Some of the vocal performances in Shrek are also very good. I especially like John Lithgow, who should be in more things. The condescending tone he addresses people with is funny. I like how the film hints that he doesn’t actually know anything, despite being in charge of an entire kingdom. This is also my personal favorite performance for Cameron Diaz, who usually seems like she’s just phoning it in. I tend to forget how good Mike Myers actually is in this movie. His schtick with this role is tired by now, and it seems like a joke in and of itself. But his line delivery is solid in the first Shrek. He hits the right emotions and always sounds genuine, even when what he’s saying is ridiculous or horribly cruel. I also really like the “Hallelujah” scene. I actually prefer John Cale’s cover of the classic song, and even the one Rufus Wainright recorded for the movie’s soundtrack album, to the original. It has more of a tune and is one of few times the film actually emotionally resonated with me. It’s not just the song and its perfect lyrics, either. Shrek’s home’s dim lighting contrasts perfectly with the ethereal appearance of Fiona’s wedding dress in the light from the castle’s stained-glass windows. The way he sits at one side of his table while she sits at the opposite of Farquaad’s table, both alone, as the camera pans. This is just a brilliantly constructed scene and my favorite in the film. I’m reminded of something that was said about Frozen when it came out, that it was really just a movie about lonely people. Every central character in Shrek is lonely, and the movie is about them coming together as a make-shift family. I also like the film’s overall message that Fiona doesn’t have to be conventionally beautiful to be loved. The film subverts the ending of Beauty and the Beast, and I only wish they had done it in more of their own way, but Katzenberg was out for revenge, so even scenes that are supposed to be wholesome need to mock something, right? Right?
This is where a lot of my problems come in. Shrek is a parody of fairy tale films, and I have no problem with that. But in light of Katzenburg’s quest for revenge, many of the film’s creative choices were made specifically to spite Disney and what they had done through their renaissance. I don’t like this reactionary way of making movies. I’m sure it’s one of the biggest reasons the film succeeded, since people were probably tired of watching the same types of movies for a decade. But it’s interesting to me that when Disney got experimental and made unique movies that didn’t rely on their formula, those flopped while movies like Shrek soared. Shrek is mean-spirited, and I don’t like it. Rather than focusing on its own characters and narrative, it has to fit in as many jabs at Disney and traditional fairy tales as possible. It’s even mean to its own characters and even random animals in the film. Shrek‘s comedy relies on cruelty and gross-out humor, and I have to be honest and say that neither one really works for me. I also think Eddie Murphy is just too much as Donkey. It’s easy to see why Shrek gets frustrated with him; even watching the movie, I actively wished he’d stop for a while. It’s weird because he’s usually right about how Shrek and Fiona need to be honest and let one another in. But he’s on a 10, and I need him on like a 6 to tolerate him. I’m always surprised by people who like Eddie Murphy as Donkey but complain about Mushu in Mulan, who isn’t this annoying and dumb. The attempts to make Shrek adult by having sexual innuendos and characters saying “damn” also fall flat. Personally, while I’m not against adult humor, that isn’t really what makes something mature in my eyes. Exploring real-life, complex issues does.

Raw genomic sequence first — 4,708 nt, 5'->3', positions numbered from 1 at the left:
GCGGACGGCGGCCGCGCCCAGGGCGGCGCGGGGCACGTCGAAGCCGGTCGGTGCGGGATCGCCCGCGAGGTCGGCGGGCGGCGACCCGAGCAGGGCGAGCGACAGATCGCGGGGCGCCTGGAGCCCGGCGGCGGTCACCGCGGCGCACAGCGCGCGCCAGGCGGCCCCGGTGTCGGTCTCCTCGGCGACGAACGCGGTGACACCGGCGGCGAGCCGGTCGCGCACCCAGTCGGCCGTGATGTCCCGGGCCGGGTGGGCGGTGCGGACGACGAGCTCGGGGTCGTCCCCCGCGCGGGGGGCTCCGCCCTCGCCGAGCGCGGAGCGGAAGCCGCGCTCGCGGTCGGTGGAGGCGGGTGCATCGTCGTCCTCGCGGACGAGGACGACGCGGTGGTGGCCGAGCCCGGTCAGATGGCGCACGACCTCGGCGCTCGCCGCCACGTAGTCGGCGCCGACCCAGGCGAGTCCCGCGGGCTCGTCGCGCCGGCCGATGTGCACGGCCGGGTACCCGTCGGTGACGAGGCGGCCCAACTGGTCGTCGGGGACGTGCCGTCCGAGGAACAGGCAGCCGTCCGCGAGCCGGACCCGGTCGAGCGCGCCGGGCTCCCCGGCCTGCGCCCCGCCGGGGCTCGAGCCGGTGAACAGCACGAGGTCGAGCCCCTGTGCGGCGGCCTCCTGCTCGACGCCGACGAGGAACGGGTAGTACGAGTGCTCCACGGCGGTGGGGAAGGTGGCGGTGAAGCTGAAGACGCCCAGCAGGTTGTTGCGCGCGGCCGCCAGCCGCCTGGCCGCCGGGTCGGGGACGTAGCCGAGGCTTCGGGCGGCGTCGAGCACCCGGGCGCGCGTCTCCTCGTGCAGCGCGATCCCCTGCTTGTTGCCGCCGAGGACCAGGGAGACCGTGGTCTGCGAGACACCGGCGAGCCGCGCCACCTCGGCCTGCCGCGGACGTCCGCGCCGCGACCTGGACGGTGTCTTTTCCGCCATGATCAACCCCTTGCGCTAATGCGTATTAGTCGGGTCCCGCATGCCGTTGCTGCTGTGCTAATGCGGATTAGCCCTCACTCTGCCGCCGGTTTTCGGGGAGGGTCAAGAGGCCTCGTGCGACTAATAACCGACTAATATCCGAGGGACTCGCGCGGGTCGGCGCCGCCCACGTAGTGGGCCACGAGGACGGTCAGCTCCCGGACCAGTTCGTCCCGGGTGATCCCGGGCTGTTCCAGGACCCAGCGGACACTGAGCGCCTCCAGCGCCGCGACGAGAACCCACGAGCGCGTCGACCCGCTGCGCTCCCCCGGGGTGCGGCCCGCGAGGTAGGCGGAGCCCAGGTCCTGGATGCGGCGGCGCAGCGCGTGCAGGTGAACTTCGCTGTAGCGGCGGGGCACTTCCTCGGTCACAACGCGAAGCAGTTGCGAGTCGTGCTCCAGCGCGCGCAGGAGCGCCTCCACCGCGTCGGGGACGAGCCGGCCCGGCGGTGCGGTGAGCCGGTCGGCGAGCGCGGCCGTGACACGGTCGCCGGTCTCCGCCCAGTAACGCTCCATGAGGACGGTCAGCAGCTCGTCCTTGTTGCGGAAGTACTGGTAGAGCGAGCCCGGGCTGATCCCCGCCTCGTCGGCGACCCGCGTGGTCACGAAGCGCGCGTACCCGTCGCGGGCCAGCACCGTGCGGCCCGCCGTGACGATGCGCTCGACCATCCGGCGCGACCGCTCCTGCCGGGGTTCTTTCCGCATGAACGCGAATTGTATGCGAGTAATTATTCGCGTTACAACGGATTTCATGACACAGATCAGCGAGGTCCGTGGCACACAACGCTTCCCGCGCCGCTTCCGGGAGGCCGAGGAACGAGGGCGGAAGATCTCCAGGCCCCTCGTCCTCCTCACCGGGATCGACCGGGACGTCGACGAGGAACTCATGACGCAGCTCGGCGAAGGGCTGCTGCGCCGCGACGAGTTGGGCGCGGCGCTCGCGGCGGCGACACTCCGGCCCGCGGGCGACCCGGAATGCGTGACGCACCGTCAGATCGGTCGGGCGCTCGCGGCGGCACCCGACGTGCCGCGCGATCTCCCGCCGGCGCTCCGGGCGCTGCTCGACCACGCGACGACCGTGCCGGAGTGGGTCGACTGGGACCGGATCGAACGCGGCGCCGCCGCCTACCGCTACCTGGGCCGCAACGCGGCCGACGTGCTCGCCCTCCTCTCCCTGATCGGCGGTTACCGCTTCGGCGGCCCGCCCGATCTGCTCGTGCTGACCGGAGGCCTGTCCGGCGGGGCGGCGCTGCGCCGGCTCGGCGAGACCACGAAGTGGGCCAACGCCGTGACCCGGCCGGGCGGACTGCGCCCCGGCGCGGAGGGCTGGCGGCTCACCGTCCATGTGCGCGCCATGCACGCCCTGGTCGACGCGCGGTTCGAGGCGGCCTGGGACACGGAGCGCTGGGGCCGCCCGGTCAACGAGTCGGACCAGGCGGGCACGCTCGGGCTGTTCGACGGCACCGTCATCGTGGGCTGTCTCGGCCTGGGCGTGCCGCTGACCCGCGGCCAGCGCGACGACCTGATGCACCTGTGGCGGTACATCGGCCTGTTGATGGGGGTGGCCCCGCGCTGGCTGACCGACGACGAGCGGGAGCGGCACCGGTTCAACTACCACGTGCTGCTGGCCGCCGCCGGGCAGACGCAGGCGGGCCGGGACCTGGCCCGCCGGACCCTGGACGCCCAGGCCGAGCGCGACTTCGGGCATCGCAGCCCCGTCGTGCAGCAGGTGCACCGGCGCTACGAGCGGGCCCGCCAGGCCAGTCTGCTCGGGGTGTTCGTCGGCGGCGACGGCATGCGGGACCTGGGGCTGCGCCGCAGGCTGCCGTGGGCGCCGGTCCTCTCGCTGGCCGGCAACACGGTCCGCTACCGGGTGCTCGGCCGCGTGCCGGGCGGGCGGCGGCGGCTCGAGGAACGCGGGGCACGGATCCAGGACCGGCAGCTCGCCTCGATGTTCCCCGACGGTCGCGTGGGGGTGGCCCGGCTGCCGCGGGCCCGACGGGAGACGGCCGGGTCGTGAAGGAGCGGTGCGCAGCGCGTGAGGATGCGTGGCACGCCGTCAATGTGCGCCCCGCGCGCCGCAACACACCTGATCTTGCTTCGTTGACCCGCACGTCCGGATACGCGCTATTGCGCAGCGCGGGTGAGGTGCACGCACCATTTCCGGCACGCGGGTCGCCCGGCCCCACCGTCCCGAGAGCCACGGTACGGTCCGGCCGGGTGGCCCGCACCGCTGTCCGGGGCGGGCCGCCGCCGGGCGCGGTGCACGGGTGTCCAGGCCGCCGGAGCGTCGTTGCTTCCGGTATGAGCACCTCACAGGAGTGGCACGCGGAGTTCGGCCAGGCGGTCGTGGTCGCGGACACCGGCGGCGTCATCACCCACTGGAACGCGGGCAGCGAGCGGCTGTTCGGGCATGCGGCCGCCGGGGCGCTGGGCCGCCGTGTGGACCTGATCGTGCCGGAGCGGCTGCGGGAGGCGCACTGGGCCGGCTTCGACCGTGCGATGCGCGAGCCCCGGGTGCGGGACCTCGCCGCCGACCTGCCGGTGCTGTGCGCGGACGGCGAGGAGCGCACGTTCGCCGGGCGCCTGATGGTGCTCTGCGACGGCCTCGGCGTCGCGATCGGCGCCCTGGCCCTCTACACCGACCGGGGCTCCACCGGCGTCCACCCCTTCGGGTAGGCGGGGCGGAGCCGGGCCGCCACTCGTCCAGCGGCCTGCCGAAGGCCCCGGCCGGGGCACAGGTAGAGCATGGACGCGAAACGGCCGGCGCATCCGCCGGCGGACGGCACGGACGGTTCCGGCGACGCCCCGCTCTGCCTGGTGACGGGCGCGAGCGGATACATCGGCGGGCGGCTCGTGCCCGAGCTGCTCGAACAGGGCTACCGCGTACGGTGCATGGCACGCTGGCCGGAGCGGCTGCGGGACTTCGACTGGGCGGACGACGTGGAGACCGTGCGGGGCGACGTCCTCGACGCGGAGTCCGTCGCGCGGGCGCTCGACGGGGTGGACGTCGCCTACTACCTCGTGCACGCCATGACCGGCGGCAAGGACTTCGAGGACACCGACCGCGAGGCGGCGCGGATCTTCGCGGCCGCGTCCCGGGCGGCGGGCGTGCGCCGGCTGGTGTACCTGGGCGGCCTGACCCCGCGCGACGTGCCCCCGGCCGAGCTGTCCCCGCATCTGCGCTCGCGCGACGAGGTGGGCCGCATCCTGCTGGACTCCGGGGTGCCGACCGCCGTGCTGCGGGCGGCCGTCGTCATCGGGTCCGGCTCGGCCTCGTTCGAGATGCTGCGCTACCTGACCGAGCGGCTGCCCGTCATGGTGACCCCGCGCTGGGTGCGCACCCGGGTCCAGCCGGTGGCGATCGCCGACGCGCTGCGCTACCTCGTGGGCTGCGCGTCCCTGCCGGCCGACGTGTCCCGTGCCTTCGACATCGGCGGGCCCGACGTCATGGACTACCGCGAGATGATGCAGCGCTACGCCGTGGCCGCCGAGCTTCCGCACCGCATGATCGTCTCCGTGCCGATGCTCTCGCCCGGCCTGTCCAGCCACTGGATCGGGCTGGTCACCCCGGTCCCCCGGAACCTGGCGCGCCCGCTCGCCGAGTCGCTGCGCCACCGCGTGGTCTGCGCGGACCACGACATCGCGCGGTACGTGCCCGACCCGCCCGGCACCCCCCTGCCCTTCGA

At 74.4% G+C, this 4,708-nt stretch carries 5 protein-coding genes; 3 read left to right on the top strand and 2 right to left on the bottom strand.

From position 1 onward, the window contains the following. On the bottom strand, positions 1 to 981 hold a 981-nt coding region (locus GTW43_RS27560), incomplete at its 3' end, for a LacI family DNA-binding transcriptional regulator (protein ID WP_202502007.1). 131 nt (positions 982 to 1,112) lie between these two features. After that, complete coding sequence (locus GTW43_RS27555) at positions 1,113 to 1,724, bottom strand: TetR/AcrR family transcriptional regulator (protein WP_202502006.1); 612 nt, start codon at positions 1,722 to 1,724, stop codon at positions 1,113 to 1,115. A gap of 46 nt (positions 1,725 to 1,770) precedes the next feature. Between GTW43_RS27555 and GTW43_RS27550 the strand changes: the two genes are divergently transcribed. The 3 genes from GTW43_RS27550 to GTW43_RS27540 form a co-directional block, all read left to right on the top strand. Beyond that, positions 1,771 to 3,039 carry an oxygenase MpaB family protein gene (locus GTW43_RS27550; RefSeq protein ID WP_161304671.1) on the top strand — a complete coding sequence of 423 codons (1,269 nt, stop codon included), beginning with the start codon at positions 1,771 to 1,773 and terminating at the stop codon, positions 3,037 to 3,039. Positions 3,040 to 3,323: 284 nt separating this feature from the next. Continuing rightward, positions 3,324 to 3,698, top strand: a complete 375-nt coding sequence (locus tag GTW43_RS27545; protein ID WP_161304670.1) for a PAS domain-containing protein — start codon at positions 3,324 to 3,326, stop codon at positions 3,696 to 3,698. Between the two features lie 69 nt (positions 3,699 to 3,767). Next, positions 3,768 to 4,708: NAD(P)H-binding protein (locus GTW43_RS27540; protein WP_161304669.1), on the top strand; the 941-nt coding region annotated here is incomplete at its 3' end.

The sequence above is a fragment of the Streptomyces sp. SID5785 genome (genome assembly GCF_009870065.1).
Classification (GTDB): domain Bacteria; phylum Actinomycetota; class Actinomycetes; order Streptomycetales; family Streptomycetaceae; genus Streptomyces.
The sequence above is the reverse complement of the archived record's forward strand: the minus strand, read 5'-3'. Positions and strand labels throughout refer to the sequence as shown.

While nothing in this movie really gets there for me, Shrek’s fear of rejection is actually closer to something I would consider “good for adults too.” This is one of the most famous movies of the 21st century, so I’m in the minority on that. I also have problems with Farquaad. As I said, John Lithgow is hilarious as him, and he is not the problem. But they spend this entire movie-making jokes about how short he is, and it isn’t funny. I’m not saying it’s offensive or hateful to little people (although I’d be interested in hearing what they think or if they even care about it), just that it isn’t funny at all. The first time it was revealed that he was that short, I guess it was an okay visual gag, although you could tell by the size of his shoulders, so it’s not as much of a reveal as they thought. But they seriously drag this joke kicking and screaming through an entire 90-minute movie. Why? Did they really think it was that witty or knee-slapping funny? Okay, he’s short! We get it!
Overall, Shrek is okay. I can see why it was such a huge success, but that doesn’t necessarily mean it deserves it. The animation was revolutionary at the time, and the musical score and some of the performances are outstanding. But Eddie Murphy is too much, the comedy is lowbrow, and this film is obsessed with Disney (though it handles this better than some similar films). My favorite fairy tale parody is actually 2005’s Hoodwinked! And my favorite DreamWorks movie of all time is The Prince of Egypt. However, even after Shrek, the studio would continue to excel with bigger and better films, even within the Shrek series. I don’t hate Shrek, but I don’t really like it either. It’s just this cultural colossus that I think is… fine.